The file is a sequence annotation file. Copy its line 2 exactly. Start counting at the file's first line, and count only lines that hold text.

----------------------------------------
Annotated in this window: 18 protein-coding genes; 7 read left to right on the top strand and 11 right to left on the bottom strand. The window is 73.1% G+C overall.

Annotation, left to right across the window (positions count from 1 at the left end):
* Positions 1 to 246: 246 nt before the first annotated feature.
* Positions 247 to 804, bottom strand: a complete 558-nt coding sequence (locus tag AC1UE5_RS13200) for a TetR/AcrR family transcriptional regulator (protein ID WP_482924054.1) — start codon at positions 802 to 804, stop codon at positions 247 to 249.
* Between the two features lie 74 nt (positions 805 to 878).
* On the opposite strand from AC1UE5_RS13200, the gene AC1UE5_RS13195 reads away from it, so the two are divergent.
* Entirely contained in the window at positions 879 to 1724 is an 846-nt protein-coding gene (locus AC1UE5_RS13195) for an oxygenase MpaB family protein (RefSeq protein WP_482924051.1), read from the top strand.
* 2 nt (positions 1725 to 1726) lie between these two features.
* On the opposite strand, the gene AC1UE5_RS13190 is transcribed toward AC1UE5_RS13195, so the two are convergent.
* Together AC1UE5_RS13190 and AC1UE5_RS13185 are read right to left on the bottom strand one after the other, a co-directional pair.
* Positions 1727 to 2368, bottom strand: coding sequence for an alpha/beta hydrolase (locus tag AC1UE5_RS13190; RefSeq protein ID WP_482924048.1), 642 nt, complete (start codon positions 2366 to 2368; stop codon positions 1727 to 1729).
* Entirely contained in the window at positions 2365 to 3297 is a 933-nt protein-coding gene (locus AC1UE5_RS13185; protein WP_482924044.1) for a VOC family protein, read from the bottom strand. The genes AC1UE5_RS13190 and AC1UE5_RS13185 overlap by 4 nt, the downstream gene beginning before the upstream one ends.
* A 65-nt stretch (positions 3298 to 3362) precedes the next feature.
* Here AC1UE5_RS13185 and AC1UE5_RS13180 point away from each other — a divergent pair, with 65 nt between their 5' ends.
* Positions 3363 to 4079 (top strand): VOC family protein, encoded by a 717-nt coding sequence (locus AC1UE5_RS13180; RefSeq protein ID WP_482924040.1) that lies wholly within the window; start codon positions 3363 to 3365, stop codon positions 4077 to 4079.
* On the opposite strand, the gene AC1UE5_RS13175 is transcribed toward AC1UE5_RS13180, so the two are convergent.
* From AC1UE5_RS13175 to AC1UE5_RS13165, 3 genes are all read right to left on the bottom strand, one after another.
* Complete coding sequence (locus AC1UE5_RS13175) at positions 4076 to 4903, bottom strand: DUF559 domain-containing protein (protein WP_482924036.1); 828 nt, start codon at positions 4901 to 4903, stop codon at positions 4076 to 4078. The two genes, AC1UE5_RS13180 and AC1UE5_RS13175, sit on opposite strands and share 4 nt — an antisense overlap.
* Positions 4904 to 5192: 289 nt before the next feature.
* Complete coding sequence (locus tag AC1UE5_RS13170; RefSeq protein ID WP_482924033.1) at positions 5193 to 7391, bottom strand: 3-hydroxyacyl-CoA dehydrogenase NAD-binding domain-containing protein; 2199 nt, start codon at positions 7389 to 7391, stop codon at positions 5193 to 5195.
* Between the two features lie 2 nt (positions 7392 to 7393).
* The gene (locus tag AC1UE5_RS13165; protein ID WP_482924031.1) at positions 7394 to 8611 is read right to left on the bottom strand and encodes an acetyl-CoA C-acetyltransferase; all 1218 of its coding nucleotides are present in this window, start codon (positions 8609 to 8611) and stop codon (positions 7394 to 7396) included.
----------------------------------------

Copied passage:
Annotation, left to right across the window (positions count from 1 at the left end):